Anxious, Depressed, Lonely: The Reality Of Being A Woman In 2019
Bella Westaway, 26, appeared to have a picture-perfect life -- a great job, a supportive family, a good relationship -- but in reality, it was crumbling. Fast.
"I went through a really rough patch," she told 10 daily. "It was an awful time, I didn't know what was going on".
Constantly in tears and with trouble brewing at work and home, Westaway was desperate for help but unsure where to turn.
Finally, she booked an appointment to see her GP. Her diagnosis was a hard pill to swallow.
"I was diagnosed with severe depression and I thought 'holy sh*t, that's not me, I'm usually a happy and bubbly person', but it was me and it made me realise that I really needed help," she said.
"I thought my life was amazing but when I looked underneath I found the foundation elements were really bad," Westaway said admitting that she never took the time to work on her health and well-being.
"My life was falling apart".
Westaway's story is far from unique. Young women, in particular, are struggling to deal with the demands of everyday life.
According to the Jean Hailes For Women's Health annual survey released on Wednesday, more than a third of women have experienced depression (34.6 percent) or anxiety (39.4 percent).
At least 42 percent of the 10,000 respondents reported feeling nervous, anxious or on edge nearly every day or at least weekly in the past month. Women aged between 18 and 35, like Westaway, reported the highest levels of anxiety.
But it's not just depression and anxiety that is hampering the welfare of the nation's young women.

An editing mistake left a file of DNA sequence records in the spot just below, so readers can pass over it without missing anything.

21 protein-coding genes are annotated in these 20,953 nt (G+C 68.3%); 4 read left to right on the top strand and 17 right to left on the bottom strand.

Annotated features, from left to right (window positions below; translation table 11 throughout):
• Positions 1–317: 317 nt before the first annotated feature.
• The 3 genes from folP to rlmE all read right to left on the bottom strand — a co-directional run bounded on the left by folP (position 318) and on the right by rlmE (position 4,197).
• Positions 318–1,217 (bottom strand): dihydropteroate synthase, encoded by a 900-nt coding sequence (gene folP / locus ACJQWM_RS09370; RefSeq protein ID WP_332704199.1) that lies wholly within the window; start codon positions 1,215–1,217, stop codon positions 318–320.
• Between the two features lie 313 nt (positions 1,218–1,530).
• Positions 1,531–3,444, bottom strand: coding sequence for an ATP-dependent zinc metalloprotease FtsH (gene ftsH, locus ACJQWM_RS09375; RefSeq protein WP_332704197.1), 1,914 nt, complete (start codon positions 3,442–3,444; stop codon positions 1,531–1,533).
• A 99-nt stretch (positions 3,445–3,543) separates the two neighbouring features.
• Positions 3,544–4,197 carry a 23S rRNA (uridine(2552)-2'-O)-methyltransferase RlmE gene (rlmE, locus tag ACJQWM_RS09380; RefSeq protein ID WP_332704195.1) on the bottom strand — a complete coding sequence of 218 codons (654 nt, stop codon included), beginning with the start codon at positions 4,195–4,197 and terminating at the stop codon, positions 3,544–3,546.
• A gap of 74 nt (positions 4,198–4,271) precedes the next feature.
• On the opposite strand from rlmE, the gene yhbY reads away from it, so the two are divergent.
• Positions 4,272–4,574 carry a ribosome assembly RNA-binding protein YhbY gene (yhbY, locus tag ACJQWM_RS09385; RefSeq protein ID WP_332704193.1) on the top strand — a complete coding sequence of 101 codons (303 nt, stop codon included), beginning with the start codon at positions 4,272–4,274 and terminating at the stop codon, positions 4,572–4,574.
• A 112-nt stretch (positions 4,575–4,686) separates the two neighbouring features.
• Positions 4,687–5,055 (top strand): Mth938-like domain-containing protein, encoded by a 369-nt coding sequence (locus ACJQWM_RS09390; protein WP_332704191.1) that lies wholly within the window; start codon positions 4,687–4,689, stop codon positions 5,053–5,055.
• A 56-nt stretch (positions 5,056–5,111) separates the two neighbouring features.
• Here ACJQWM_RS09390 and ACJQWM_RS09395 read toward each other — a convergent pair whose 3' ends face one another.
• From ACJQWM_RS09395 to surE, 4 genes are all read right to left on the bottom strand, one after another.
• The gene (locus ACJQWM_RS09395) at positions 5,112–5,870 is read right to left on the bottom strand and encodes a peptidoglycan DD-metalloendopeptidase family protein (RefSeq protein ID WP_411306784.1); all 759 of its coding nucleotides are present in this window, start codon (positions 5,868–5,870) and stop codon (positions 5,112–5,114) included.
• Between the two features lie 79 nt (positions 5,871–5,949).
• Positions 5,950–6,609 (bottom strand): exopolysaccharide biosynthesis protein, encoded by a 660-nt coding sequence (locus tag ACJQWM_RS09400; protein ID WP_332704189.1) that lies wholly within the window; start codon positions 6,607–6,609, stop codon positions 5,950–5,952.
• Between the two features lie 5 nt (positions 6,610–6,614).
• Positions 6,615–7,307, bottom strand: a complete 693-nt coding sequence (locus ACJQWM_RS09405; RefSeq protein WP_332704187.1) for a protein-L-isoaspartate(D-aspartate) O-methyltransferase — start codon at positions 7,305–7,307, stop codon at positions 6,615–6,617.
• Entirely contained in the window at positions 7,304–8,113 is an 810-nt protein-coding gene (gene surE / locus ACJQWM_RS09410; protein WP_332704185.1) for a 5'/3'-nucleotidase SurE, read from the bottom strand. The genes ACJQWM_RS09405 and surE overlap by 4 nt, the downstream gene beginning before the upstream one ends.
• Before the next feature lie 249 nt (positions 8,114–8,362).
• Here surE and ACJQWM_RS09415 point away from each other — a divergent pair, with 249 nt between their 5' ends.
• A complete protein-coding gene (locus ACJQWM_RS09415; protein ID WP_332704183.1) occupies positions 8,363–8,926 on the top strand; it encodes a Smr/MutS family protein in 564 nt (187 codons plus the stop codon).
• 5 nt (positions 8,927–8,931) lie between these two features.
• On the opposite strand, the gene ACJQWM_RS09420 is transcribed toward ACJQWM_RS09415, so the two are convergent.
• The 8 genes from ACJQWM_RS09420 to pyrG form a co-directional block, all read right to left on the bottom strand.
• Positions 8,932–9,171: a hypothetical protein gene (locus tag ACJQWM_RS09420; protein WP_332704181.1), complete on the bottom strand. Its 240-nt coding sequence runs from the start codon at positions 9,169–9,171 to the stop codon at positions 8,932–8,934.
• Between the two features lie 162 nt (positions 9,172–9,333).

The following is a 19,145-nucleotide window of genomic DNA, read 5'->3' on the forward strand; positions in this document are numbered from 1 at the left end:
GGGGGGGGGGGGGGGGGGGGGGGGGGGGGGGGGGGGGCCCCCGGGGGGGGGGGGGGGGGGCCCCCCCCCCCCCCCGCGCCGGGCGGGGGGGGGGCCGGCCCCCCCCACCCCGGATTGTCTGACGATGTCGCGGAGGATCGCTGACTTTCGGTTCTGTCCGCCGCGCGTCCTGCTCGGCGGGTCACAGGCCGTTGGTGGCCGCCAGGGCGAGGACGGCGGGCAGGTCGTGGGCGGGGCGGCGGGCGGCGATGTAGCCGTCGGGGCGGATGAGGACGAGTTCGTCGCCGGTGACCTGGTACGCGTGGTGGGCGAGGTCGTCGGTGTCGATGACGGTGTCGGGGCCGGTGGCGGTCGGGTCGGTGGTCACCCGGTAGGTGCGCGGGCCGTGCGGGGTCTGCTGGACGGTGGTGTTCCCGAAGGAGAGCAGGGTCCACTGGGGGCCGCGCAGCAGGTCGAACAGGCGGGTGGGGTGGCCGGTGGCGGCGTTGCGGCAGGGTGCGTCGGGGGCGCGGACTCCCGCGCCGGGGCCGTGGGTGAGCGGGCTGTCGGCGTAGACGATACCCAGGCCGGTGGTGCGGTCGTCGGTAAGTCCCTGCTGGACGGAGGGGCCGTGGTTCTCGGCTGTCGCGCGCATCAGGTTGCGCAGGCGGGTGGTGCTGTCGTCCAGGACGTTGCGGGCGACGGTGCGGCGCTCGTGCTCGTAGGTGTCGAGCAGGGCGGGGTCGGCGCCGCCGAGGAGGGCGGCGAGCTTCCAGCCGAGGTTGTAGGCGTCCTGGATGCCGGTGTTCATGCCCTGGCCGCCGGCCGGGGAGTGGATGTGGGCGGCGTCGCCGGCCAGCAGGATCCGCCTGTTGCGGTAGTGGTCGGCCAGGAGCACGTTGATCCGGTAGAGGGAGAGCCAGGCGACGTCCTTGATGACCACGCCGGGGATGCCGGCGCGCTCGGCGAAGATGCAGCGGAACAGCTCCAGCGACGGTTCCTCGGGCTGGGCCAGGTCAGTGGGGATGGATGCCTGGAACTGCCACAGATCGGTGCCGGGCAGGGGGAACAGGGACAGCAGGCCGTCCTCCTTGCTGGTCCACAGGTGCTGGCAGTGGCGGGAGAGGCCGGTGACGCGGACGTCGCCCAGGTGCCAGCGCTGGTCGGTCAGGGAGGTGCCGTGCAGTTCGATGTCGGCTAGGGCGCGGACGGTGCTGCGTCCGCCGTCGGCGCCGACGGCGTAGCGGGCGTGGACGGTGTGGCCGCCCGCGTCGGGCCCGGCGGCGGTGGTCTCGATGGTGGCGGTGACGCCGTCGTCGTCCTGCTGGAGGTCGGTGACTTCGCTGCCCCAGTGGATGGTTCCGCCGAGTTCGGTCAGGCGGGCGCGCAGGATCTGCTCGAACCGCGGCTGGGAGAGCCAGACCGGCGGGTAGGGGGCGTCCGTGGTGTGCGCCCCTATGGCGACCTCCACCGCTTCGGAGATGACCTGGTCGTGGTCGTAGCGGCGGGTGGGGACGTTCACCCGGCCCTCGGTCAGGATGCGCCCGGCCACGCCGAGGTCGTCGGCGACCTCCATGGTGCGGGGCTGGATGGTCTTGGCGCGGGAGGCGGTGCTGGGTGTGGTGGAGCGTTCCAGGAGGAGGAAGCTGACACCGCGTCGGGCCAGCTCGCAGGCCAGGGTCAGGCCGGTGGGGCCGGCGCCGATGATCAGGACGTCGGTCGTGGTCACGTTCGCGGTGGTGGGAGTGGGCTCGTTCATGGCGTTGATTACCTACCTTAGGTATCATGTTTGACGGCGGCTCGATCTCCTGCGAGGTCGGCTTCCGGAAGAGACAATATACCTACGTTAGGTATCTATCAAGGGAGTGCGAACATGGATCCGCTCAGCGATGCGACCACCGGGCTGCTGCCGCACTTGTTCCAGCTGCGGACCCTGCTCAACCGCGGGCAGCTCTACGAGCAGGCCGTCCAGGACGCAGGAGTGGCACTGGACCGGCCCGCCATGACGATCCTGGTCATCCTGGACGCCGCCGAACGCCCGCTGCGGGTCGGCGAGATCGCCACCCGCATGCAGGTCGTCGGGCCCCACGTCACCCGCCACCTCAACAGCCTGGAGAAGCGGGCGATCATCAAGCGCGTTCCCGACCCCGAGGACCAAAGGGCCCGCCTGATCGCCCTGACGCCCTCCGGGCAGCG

While it's argued that millennials are among the most connected people on the planet, the survey shows that they are, in fact, the loneliest. Almost 40 percent reported feelings of loneliness every week.
For older women, body image is a key issue. More than 50 percent of respondents aged between 36 and 65 perceive themselves as overweight or obese.
While the numbers are astounding, Chris Enright, Chief Operating Officer and Head Of Education at Jean Hailes for Women's Health, said there is no way of knowing whether the rate of anxiety, depression and loneliness are increasing, or if women are simply feeling more comfortable opening up, but said that social media appeared to be a driving force.
"Social media can be pinpointed as a cause of anxiety for women but it also drives conversation and encourages women to talk about their mental health so it's a bit of a double-edged sword," Enright told 10 daily.
She explained that young women are often juggling the pressures of work, relationships and children while trying to live up to the unrealistic expectations that stem from social media.
The survey found that one in six women could not afford to see a health professional when they needed one, with young women finding it the most difficult.
Similarly, one in six felt they had experienced discrimination in accessing healthcare.
For Westaway, seeking help was "terrifying", and "scary", but she took the plunge, started to see a councillor and gradually, began to feel herself again.
"We’ve done so much work to reduce stigma around mental health issues, the systems are there, but I think it's still quite difficult to reach out," she said.
"But if you can, talk to someone -- a mum, a best friend, anyone that you know cares about you because it can be quite isolating.
"The most support I've had is when I opened up and spoke to someone".
She explained that three years on she is back to her happy, bubbly self but there are still tough times.
"It’s a long process and not every day is amazing," she said.
"If you're feeling in any way not happy or anxious, just turn social media off. It can be really hard to be looking at everyone's glamorous and seemingly perfect life when yours is feeling shit so switch off and spend time with the people you love".